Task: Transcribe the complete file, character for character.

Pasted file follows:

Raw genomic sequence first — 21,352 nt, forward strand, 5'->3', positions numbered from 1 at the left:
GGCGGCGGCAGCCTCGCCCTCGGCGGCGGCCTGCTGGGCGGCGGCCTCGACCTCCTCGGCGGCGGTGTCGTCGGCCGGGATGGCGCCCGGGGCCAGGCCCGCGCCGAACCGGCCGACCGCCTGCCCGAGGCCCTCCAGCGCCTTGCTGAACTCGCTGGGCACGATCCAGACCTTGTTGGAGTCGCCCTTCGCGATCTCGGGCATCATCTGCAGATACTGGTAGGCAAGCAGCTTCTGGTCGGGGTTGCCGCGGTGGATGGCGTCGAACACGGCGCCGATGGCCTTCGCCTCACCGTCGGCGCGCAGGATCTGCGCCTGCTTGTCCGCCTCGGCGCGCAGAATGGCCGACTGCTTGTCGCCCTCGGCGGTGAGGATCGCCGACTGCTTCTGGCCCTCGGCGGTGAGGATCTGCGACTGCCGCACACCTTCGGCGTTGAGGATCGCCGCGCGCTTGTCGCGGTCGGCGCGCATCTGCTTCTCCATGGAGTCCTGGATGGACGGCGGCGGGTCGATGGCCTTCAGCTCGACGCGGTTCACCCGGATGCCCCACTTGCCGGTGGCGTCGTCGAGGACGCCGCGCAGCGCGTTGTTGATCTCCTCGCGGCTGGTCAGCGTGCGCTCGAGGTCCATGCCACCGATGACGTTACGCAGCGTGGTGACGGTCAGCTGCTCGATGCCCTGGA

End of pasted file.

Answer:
Raw genomic sequence first — 21,352 nt, forward strand, 5'->3', positions numbered from 1 at the left:
GGCGGCGGCAGCCTCGCCCTCGGCGGCGGCCTGCTGGGCGGCGGCCTCGACCTCCTCGGCGGCGGTGTCGTCGGCCGGGATGGCGCCCGGGGCCAGGCCCGCGCCGAACCGGCCGACCGCCTGCCCGAGGCCCTCCAGCGCCTTGCTGAACTCGCTGGGCACGATCCAGACCTTGTTGGAGTCGCCCTTCGCGATCTCGGGCATCATCTGCAGATACTGGTAGGCAAGCAGCTTCTGGTCGGGGTTGCCGCGGTGGATGGCGTCGAACACGGCGCCGATGGCCTTCGCCTCACCGTCGGCGCGCAGGATCTGCGCCTGCTTGTCCGCCTCGGCGCGCAGAATGGCCGACTGCTTGTCGCCCTCGGCGGTGAGGATCGCCGACTGCTTCTGGCCCTCGGCGGTGAGGATCTGCGACTGCCGCACACCTTCGGCGTTGAGGATCGCCGCGCGCTTGTCGCGGTCGGCGCGCATCTGCTTCTCCATGGAGTCCTGGATGGACGGCGGCGGGTCGATGGCCTTCAGCTCGACGCGGTTCACCCGGATGCCCCACTTGCCGGTGGCGTCGTCGAGGACGCCGCGCAGCGCGTTGTTGATCTCCTCGCGGCTGGTCAGCGTGCGCTCGAGGTCCATGCCACCGATGACGTTACGCAGCGTGGTGACGGTCAGCTGCTCGATGCCCTGGA